Via Workers World News Service
Reprinted from the Jan. 16, 2003
issue of Workers World newspaper
CIA TORTURE: HIDEOUS BUSINESS, BUT NOT NEW
By Michael Kramer
A front-page article in the Dec. 26 Washington Post has focused
attention on the CIA's decades-long policy that permits and encourages
the use of torture on anyone in its custody.
According to the Post, the CIA currently maintains interrogation
facilities at the Bagram Air Base in Afghanistan, the British island
colony of Diego Garcia in the Indian Ocean, the U.S. naval base at
Guantanamo Bay, Cuba, and "other overseas interrogation facilities
[that] are off-limits to outsiders, and often even to other government
Detainees "are sometimes kept standing or kneeling for hours, in black
hoods or spray-painted goggles... . At times they are held in awkward,
painful positions and deprived of sleep with a 24-hour bombardment of
lights--subject to what are known as 'stress and duress' techniques."
Also, "captives are often 'softened up' by MPs [military police] and
U.S. Army Special Forces troops who beat them up and confine them in
tiny rooms. The alleged terrorists are commonly blindfolded and thrown
into walls, bound in painful positions, subjected to loud noises and
deprived of sleep."
These techniques were also used extensively against military personnel
and civilians during the Korean and Vietnam wars. While the torturers
maimed and killed many, they failed to break the steadfast resistance of
the people of these countries to U.S. imperialism.
However, the torture did result in the psychological and emotional
scarring of thousands of U.S. military veterans who were compelled to
carry out the brutality. Today they continue to fill the drug and
alcohol abuse outpatient clinics and hospital wards of the Veterans
The Washington Post quoted from speeches and congressional testimony of
current CIA Director George Tenet and of Cofer Black, former head of the
CIA's Counterterrorist Center. Most other sources are identified only as
"intelligence specialists familiar with CIA interrogation methods,"
"national security officials," "one official who has supervised the
capture and transfer of accused terrorists," "U.S. government officials,
speaking on condition of anonymity," "Americans with direct knowledge
and others who have witnessed the treatment" and "Bush administration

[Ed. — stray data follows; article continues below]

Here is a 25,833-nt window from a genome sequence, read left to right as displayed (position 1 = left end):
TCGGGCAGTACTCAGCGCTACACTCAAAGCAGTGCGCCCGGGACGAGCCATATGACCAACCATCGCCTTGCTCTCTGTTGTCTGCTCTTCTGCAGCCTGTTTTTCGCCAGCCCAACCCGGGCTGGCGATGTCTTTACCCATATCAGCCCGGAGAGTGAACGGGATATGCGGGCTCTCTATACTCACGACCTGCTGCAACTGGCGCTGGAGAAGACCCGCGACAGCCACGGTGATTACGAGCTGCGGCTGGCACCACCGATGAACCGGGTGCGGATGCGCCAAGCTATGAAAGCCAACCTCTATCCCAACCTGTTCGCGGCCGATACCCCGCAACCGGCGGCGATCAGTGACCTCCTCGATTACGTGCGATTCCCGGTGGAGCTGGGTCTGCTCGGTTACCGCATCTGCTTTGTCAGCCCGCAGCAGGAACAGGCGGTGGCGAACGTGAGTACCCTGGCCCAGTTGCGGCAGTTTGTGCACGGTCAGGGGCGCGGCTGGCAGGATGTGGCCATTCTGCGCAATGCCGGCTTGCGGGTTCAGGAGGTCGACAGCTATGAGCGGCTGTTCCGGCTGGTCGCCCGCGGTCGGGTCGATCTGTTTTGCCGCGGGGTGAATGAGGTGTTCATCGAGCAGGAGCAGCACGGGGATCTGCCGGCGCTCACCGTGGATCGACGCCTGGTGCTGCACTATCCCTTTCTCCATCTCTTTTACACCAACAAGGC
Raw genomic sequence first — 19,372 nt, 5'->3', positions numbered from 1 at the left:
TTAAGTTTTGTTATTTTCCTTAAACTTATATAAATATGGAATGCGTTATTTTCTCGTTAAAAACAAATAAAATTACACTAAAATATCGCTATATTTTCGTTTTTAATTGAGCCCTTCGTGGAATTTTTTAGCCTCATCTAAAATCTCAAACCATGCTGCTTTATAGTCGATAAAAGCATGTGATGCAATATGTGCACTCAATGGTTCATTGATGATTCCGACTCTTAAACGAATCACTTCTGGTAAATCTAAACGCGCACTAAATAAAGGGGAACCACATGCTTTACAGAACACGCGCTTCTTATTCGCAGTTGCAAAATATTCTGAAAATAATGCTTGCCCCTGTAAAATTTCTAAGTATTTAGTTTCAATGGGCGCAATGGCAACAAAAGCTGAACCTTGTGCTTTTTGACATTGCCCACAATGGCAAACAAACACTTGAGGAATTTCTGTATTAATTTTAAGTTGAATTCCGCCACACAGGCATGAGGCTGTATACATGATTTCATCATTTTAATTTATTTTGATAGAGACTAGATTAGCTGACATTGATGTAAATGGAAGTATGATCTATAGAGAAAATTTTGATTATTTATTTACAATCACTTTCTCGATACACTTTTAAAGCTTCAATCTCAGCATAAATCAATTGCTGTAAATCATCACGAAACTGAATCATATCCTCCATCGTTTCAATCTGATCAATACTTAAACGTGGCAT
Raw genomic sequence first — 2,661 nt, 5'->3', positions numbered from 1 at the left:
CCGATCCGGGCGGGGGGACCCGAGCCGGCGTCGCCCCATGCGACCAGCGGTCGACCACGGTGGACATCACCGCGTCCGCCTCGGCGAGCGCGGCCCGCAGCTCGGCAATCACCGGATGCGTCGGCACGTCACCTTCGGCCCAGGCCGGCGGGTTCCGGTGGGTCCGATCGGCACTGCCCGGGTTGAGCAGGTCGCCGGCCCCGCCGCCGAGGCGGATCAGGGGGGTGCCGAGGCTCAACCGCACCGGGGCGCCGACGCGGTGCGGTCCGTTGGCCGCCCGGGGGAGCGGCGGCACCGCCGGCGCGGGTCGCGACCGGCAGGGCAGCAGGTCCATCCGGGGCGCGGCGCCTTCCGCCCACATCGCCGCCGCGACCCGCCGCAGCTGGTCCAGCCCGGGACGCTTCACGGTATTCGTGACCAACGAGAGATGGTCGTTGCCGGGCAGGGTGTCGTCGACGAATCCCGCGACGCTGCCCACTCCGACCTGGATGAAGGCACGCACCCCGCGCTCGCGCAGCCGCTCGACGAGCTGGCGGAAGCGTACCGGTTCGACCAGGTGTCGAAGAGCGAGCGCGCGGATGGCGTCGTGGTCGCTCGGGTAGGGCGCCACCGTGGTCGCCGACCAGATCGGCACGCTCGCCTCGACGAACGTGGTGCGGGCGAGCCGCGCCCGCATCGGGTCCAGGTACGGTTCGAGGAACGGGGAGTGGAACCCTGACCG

These sources do not want their names revealed because they know very
well that public support for the Bush administration's so-called war on
terrorism could collapse. If that leads to a falling-out within the
ruling class, it might result in criminal charges being filed against
They must also fear Pinochet-type secret indictments in foreign courts
for violating international law. They don't want this possibility
hanging over their heads for the rest of their lives whenever they
travel overseas on official business or vacation.
Former U.S. Secretary of State and war criminal Henry Kissinger, who is
now wanted for trial in several countries, as well as various government
officials and active-duty and retired military officers in Israel, are
forced to limit their travels because of this potential scenario.
One of the most skilled torturers the CIA ever employed was Dan
Mitrione, a former high-ranking Indiana police officer described in the
book "Killing Hope/U.S. Military and CIA Intervention since World War
II," by William Blum.
Mitrione was stationed in Brazil and Uruguay during the 1960s. He was an
instructor in the art of torture.
He "had built a soundproofed room in the cellar of his house in
Montevideo. In this room he assembled selected Uruguayan police officers
to observe a demonstration of torture techniques."
On July 31, 1970, the Tupamaros--a radical anti-imperialist Uruguayan
group whose members had been regularly tortured by graduates of
Mitrione's course--kidnapped him. A few days later he was executed. The
Greek director Constantin Costa-Gavros popularized the incident in his
excellent film "State of Siege." He also directed "Missing," about the
U.S. role in the 1973 Pinochet coup in Chile.
CIA torture will not make the United States a more secure place to live.
It will not provide a relaxed environment for U.S. citizens traveling
overseas. It will have just the opposite effect. Further more, it can
lead to disaster for those who fail to distance themselves from the
gangster mentality and mindset in the CIA.
- END -
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